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The Films of Bob Clark

She-Man: A Story of Fixation

Dead of Night

Children Shouldn't Play with Dead Things

Black Christmas (December 11/06)

Though infused with a whole host of dated elements, Black Christmas remains a sporadically effective slasher that's buoyed by the use of several genre-specific devices that are still in use today (ie an opening point-of-view shot that undoubtedly inspired John Carpenter's Halloween). Set over several days during the Christmas season, the film follows an unknown assailant as he makes his way into a sorority house and begins terrorizing the residents (including Olivia Hussey's Jessica, Margot Kidder's Barbie, and Andrea Martin's Phyllis). Black Christmas' dearth of plot lends the proceedings a distinctly uneven sort of vibe, and while the film does possess a number of genuinely suspenseful moments (ie "the calls are coming from inside the house!"), one can't help but lament the inclusion of several needless subplots (ie a goofy cop that's the brunt of his co-workers' scorn). Hussey's exceedingly broad performance probably doesn't help matters, although - to be fair - she is trapped within the confines of a stereotypically idiotic character who makes all the wrong decisions (ie why is she going up the stairs?)

out of

Breaking Point

Murder by Decree



Porky's II: The Next Day

A Christmas Story

Rhinestone (July 5/05)

Well, it certainly comes as no surprise to learn that Rhinestone currently occupies a spot on the Internet Movie Database's bottom 100 films of all time. This is a disastrous mess of a movie that essentially killed director Bob Clark's career (pre-Rhinestone: A Christmas Story and Porky's. Post-Rhinestone: Baby Geniuses and The Karate Dog), and proved without a doubt that Sylvester Stallone should stay far, far away from comedies. Dolly Parton plays Jake, a country singer trapped in a contract with a sleazy manager (played by Ron Leibman). The story kicks off when Jake decides to bet said sleazy manager that she can turn anyone off the street into an honest-to-god country singer. Enter loud-mouthed New York cab driver Nick Martinelli (Stallone). Astonishingly enough, Rhinestone's screenplay is credited to Stallone and Field of Dreams writer/director Phil Alden Robinson (although, if the IMDb is to be believed, Stallone essentially rewrote the entire thing). There's virtually nothing here that works, from the terminally unfunny dialogue to Stallone's obnoxious over-the-top performance to the mediocre songs (of which there are many). Put it this way: Rhinestone makes one pine for the subtle nuance of Parton's Straight Talk.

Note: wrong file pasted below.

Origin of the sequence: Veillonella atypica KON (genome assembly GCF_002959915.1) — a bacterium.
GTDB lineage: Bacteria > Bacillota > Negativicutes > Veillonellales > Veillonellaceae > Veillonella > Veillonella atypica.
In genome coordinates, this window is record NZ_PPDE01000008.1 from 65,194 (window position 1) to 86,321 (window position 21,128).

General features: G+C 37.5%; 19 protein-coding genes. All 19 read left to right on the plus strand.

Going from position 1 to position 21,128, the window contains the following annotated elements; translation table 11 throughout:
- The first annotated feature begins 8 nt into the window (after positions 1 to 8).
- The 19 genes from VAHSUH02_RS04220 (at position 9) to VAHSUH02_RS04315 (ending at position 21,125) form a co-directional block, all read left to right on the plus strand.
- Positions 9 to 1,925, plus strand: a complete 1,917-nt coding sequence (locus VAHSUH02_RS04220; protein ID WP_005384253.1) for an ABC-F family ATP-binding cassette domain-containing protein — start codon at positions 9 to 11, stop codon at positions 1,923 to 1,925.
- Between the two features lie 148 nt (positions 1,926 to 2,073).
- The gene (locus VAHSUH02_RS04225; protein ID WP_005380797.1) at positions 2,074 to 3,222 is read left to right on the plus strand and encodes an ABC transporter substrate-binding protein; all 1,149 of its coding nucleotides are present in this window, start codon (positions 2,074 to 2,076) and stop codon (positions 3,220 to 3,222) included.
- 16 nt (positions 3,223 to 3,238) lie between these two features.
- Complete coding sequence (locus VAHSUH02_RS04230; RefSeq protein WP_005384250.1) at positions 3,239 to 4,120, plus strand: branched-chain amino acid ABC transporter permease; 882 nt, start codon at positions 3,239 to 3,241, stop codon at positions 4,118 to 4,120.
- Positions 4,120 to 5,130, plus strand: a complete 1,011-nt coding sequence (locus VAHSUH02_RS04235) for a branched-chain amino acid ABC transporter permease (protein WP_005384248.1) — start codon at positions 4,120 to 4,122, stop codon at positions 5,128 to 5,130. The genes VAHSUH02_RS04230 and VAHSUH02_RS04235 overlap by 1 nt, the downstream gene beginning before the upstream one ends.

no stars out of

Turk 182!

From The Hip (December 29/14)

An almost excessively erratic legal drama, From The Hip follows hotshot (yet green) attorney Robin Weathers (Judd Nelson) as he's assigned a seemingly unwinnable case by his irate bosses - with the film detailing Weathers' efforts at proving the innocence of a seriously sinister defendant (John Hurt's Douglas Benoit). It's perhaps not surprising to note that From The Hip fares best in its courtroom sequences, as such moments have been infused with a decidedly lurid sensibility that proves impossible to resist (eg there's a fantastically entertaining sequence in which Weathers debates with opposing counsel and the judge over his use of the word "asshole.") It's equally clear, however, that the film flounders in its non-legal interludes, as scripters David E. Kelley and Bob Clark are generally unable to elevate From The Hip's character and story-based elements above the level of a garden-variety soap opera. (Elizabeth Perkins, cast as Weathers' wife, is given exceedingly little to do, for example.) And although the movie hits a significant lull in its midsection, From The Hip bounces back with the introduction of Hurt's irresistibly sociopathic figure - with the narrative building to an almost impressively over-the-top showdown between Weathers and Benoit (ie it's just so unabashedly salacious and tawdry). The end result is a watchable effort that feels like a template for Kelley's subsequent small-screen endeavors (eg Picket Fences' Ray Walston even shows up as a cranky judge!), and yet there's certainly a good reason that the movie has essentially been forgotten in the years since its 1987 release.

out of

Loose Cannons

The American Clock

It Runs in the Family


Stolen Memories

The Ransom of Red Chief

Baby Geniuses

Catch a Falling Star

I'll Remember April

Now & Forever

Maniac Magee

The Karate Dog

Superbabies: Baby Geniuses 2

© David Nusair